Take the 2-minute tour ×
Mathematics Stack Exchange is a question and answer site for people studying math at any level and professionals in related fields. It's 100% free, no registration required.

Let $f(z)$ be a rational function on $\mathbb{C}$. If the residues of $f$ at $z=0$ and $z=\infty$ are both $0$, is it true that $\oint_{\gamma} f(z)\mathrm dz=0$ ($\gamma$ is a closed curve in $\mathbb{C}$)? Thanks.

share|improve this question

2 Answers 2

up vote 6 down vote accepted

Unless I'm misunderstanding your question, $f(z) = \frac{1}{z-1}-\frac{1}{z+1}$ is a counterexample.

share|improve this answer

In fact, to have $\oint_\gamma f(z)\ dz =0$ for all closed contours $\gamma$ that don't pass through a pole of $f$, what you need is that the residues at all the poles of $f$ are 0. Since the sum of the residues at all the poles (including $\infty$) is always 0, it's necessary and sufficient that the residues at all the finite poles are 0.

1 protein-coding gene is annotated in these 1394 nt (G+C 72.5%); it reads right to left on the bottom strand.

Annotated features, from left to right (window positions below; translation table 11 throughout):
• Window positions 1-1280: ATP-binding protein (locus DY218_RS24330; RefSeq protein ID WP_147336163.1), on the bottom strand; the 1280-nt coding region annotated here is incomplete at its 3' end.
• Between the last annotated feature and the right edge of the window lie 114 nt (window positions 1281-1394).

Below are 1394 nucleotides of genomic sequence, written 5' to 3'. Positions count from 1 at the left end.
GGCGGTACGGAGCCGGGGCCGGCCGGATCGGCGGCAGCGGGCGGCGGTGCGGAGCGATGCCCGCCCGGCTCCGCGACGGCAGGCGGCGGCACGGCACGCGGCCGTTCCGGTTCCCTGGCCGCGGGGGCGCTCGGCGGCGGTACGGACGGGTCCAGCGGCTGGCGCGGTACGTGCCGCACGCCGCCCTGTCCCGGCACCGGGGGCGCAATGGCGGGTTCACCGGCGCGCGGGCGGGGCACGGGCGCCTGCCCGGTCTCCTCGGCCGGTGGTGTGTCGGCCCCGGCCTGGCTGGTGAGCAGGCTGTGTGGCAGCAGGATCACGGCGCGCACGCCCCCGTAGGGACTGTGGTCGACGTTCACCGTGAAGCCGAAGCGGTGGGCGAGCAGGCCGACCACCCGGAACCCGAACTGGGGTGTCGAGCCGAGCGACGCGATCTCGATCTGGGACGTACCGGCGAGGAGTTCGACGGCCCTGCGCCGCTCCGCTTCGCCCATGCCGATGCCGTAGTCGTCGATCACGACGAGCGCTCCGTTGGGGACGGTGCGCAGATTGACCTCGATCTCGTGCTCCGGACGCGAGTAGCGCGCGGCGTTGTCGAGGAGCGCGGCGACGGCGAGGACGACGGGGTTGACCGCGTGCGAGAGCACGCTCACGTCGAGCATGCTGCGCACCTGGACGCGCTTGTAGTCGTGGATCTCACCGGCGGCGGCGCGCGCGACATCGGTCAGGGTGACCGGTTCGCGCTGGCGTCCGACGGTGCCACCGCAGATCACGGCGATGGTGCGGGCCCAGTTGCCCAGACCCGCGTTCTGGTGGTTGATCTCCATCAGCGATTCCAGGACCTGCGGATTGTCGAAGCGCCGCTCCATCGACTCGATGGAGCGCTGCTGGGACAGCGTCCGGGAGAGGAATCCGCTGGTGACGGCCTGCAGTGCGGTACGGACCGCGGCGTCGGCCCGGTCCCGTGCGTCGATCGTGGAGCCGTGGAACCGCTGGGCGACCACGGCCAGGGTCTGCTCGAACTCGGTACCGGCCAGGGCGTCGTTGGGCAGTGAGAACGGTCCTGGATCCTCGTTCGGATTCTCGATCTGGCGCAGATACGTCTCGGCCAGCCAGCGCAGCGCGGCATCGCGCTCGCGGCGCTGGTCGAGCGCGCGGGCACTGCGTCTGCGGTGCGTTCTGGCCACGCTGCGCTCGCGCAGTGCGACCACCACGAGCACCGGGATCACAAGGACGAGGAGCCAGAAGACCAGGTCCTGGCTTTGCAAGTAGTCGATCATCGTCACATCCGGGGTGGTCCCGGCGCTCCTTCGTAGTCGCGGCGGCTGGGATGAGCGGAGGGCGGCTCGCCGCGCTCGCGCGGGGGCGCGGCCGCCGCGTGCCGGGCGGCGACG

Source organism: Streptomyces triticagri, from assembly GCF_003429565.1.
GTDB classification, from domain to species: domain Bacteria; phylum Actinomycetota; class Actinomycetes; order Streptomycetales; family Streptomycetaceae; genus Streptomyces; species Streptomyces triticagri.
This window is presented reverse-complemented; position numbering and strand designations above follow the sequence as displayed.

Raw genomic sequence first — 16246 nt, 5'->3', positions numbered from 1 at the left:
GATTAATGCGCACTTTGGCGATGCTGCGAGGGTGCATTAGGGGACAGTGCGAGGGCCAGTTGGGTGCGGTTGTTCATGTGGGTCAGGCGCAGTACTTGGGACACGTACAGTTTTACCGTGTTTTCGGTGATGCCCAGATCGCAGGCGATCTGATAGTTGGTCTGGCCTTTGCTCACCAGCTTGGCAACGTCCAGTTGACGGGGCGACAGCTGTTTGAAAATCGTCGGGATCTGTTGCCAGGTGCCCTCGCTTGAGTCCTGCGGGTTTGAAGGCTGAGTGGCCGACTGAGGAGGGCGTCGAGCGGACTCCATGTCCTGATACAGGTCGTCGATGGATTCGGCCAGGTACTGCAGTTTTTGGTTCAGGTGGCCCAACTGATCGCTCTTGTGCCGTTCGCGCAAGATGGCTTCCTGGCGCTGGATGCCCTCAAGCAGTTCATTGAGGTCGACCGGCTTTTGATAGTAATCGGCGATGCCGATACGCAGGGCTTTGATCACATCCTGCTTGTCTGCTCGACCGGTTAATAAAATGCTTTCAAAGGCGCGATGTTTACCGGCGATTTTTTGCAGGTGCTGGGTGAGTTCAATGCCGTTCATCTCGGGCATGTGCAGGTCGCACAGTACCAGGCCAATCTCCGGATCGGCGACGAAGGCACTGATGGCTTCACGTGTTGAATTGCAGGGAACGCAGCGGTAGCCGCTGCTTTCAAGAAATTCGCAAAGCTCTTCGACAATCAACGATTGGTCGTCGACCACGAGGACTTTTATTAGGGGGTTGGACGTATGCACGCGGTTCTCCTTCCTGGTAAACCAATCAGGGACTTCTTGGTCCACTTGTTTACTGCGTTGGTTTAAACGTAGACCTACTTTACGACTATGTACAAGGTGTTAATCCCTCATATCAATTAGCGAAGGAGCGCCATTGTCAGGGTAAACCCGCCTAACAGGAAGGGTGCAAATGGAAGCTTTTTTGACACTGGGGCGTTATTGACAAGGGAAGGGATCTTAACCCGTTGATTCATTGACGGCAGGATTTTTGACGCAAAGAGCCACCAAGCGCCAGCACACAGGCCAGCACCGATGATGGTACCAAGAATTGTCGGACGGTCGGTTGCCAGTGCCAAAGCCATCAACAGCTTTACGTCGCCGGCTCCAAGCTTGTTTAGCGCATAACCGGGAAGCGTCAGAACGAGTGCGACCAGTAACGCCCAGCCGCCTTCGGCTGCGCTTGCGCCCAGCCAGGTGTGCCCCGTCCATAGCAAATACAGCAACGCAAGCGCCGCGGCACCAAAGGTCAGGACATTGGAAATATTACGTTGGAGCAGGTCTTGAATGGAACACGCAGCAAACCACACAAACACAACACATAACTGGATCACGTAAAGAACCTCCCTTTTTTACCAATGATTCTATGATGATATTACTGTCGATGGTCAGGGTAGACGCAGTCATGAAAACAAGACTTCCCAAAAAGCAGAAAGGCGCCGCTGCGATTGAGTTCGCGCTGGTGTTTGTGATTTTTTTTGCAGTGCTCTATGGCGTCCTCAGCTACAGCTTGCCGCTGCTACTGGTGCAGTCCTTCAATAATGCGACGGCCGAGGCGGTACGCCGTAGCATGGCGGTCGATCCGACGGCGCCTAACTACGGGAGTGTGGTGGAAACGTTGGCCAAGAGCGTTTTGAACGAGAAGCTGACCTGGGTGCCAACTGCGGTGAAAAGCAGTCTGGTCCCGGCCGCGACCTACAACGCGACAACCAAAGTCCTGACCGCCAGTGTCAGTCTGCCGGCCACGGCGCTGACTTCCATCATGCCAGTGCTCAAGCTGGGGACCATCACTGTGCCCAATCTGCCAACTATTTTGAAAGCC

share|improve this answer

Your Answer

 
discard

By posting your answer, you agree to the privacy policy and terms of service.

Not the answer you're looking for? Browse other questions tagged or ask your own question.